From the late 19th century into the middle of the 20th, many of these substances were studied - and even celebrated - until, in the late 1960s, several U.S. states and ultimately the federal government made their possession a heavy felony. That slowed research to a snail's pace; in 1980, according to data derived from the FDA, Health Canada, Psychedelic Research Publications, and the Special Education Data Reporting Application (SEDRA), there were just 50 papers published on psychedelics.

But as that relatively small body of research proves, work didn't quite stop altogether. A (very) few intrepid scientists and researchers persevered against mountains of red tape to continue exploring the massive potential in these chemical compounds.

Particularly over the last five or 10 years, renewed interest in the therapeutic potential of these drugs has jump-started research and lent fresh new momentum to scholarly work, to the point that 700 scholarly papers were published last year.

Psychedelics Research Is Kicking (Back) into High Gear

Top-tier, world-class institutions are heavily into psychedelics research. Aside from that phase 2 study I mentioned a moment ago, Johns Hopkins, New York University, and Imperial College London are funding programs to study the efficacy of using psilocybin, lysergic acid diethylamide (LSD), and MDMA (3,4-methylenedioxymethamphetamine) as treatment options for those struggling with their mental health.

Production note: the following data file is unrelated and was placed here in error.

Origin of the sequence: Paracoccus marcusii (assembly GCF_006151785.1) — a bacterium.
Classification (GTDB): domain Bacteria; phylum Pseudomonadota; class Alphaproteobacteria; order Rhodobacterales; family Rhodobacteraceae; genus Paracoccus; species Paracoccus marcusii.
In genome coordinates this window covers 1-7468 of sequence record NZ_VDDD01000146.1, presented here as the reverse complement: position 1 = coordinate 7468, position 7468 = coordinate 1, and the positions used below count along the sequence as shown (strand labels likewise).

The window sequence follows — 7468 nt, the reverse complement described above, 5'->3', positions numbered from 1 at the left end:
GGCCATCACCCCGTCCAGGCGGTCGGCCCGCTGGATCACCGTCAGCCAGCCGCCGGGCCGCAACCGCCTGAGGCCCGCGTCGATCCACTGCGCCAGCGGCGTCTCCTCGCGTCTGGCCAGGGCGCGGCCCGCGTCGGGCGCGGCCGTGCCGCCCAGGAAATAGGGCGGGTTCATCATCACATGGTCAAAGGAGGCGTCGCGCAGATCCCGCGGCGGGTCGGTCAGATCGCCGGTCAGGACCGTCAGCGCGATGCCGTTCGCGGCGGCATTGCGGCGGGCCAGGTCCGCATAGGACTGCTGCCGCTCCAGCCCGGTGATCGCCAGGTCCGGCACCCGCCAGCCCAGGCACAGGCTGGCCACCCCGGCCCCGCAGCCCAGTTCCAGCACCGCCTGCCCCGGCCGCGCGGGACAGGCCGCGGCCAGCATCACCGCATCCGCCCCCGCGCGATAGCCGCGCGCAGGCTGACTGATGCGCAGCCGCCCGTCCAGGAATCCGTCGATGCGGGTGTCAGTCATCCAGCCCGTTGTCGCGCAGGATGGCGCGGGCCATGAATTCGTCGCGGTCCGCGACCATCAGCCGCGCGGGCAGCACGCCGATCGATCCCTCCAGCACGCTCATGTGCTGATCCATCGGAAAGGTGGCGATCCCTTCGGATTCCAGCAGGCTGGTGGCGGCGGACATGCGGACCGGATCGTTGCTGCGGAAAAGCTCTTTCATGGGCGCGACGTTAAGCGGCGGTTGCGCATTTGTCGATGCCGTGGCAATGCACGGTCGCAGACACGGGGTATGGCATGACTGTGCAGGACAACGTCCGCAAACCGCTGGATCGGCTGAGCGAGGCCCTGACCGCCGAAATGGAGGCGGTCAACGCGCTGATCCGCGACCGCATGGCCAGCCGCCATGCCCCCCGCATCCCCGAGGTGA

In 2017, the Multidisciplinary Association for Psychedelic Studies (MAPS) was granted Breakthrough Therapy Designation for MDMA-Assisted Psychotherapy for PTSD, on Special Protocol Assessment for phase 3 clinical trials. Breakthrough Therapy is a special U.S. Food and Drug Administration designation that accelerates the development of drugs with the potential to leapfrog existing treatments.

Barring any change in the trajectory of the research, we could see FDA approval of MDMA to treat PTSD in the relatively near future - with approval for psilocybin, the hallucinogenic compound found in many "magic mushrooms," to treat various conditions, following that.

Jennifer Mitchell, a neuroscientist at the University of California, San Francisco, and a researcher involved with the PTSD study I talked about earlier, said, "This is a wonderful, fruitful time for discovery because people are suddenly willing to consider these substances as therapeutics again, which hasn't happened in 50 years."

These studies represent hope for suffering people, but they've sent dollar signs dancing in front of my eyes - more about that in a second.